By Rhoda Kadalie
South Africa's criminal justice system is deeply flawed. In fact it stinks. To get a view close up, just sit in Cape Town's courts for two hours as I did last week and you will suddenly understand why people are robbed and killed daily.
A guy with ten previous convictions and a suspended sentence was given another 9-month suspended sentence and a warning that "that this is your last chance but if you commit another crime, you will sit."
Another serial offender, because of a botched investigation, gets off the hook and makes the sign of the cross as the magistrate dismisses him. Two African foreign nationals cannot be helped because the court translator speaks Swahili, even though that is not their language!
Bail is dished out right left and centre to fill the coffers of the justice department and to keep the already overflowing prisons from overflowing even more. Why not use this money to compensate victims? For magistrates crime prevention and crime control are of least importance.
Getting rid of the problem is the issue and this is made easy if there is no public scrutiny. And so those who rub shoulders with us in our daily lives are criminals on the loose. Conviction rates are low and recidivism rates high because offenders do not fear the law and thousands of those who commit crime are serial offenders.
So how did I come to be in court? On Wednesday 26th September between 6 and 8pm my laptop and additional computer equipment were stolen from my car parked in the underground secure parking in the Waterfront. There was no forced entry and I discovered this only when I got home.
Back at the police station in Table Bay Harbour, the police accompanied me to the scene of crime, next to the revolving entrance door in the parking lot. Above my car were two surveillance cameras but the police told me they could only view the footage the next day, as the cameras are the property of the Waterfront management. If they had they would have caught the offenders and retrieved my laptop.
The next day, the police viewed the footage and reported that they clearly saw a man and a woman in a taxi, who had obviously followed me, deactivated my alarm and removed the goods from my car.
While the police arrested the suspects the next day, the surveillance cameras in the Waterfront, one of Cape Town's premier tourist destinations, are obviously not manned because if they were they would have caught the suspects red-handed.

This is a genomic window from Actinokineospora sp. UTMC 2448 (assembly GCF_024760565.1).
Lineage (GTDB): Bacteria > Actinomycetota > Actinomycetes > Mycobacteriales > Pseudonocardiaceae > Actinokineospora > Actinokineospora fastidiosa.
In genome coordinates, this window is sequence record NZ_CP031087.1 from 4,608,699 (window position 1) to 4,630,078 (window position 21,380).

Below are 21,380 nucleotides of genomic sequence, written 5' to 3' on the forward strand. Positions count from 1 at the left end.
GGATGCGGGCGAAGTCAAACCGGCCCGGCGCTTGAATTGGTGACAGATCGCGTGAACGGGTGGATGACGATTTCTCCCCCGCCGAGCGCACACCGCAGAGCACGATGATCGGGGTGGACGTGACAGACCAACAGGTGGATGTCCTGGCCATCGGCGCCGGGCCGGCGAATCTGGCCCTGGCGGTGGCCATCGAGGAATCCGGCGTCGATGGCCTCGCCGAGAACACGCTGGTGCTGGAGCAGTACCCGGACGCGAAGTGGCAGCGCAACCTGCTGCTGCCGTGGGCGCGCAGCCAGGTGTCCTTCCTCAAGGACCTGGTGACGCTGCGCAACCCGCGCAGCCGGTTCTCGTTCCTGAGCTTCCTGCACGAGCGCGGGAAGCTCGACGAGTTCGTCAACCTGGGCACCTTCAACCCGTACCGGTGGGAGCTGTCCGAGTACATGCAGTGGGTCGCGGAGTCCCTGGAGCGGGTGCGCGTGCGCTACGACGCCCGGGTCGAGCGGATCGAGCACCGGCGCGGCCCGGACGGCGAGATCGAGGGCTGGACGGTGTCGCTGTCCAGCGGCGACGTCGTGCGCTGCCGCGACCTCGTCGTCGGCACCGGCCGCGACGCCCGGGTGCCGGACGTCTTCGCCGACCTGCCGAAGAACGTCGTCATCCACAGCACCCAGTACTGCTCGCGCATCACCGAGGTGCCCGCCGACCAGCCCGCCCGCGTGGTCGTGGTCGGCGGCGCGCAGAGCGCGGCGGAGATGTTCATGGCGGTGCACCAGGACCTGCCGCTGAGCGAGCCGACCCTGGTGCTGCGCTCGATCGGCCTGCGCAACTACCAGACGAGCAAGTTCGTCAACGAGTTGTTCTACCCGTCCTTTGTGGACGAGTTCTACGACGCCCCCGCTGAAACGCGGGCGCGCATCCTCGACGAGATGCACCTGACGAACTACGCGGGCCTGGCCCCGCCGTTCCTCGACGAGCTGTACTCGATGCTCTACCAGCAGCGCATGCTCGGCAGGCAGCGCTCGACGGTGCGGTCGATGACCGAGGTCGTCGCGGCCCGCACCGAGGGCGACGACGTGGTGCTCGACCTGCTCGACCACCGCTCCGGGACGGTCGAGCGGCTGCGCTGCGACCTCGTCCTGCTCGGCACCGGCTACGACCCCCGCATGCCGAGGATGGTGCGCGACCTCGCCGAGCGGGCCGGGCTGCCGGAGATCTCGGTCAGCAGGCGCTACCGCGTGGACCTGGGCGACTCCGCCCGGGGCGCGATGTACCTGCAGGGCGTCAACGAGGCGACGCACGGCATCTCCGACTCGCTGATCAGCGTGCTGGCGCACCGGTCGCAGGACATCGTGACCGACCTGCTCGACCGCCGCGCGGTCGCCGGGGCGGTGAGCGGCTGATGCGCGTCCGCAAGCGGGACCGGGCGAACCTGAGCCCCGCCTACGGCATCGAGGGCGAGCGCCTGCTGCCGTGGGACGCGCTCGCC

Secondly, the police station is not even linked to the Waterfront's security systems. Thirdly, the Waterfront's Security personnel on their bicycles are useless because little gangs operate in the Waterfront regularly preying on tourists.
I have subsequently heard countless stories from businesses in the Waterfront of how they are the perennial victims of crime. They obviously keep quiet about it so as not to scare shoppers from their businesses, but many are clearly unhappy. Surely, as a citizen I pay for security given that parking on that side of the Waterfront is the most expensive.
Although the Waterfront management apologised for the theft they do nothing to compensate, they don't even answer their information line. The worst thing about my case is that one of the suspects allegedly has several previous cases of theft against her name but was released on bail. The other suspect is still in custody pending a bail application.
But this is not just about my case. It points to a deeper malaise. Most of our murderers and rapists have prior criminal records and it is here where the media fails to hold the criminal justice system accountable.
We remain ignorant because we lack crime reporters as we had in the old days to keep a microscope on the findings of the courts and on the conviction rates. When judges, magistrates, prosecutors, investigating officers and detectives know their work is hidden from public gaze, they too become a law unto themselves and unaccountable as I witnessed in court.
This gross dereliction of duty has tragic consequences. The Claremont mother of a two-year old, Anzunette Du Plessis, aged 33, was brutally killed on Thursday by three men who wanted her belongings. They killed her because they wanted laptops, television sets, and cell phones - often viewed as petty crime. Olwyn Cowley, aged 21, was brutally killed by men who wanted his BMW. One of the suspects had a previous conviction but was out on parole. I rest my case!
This article first appeared in Die Burger. - (See Afrikaans article: Straf nie meer reg uitgedeel)
Sourced from Politics Web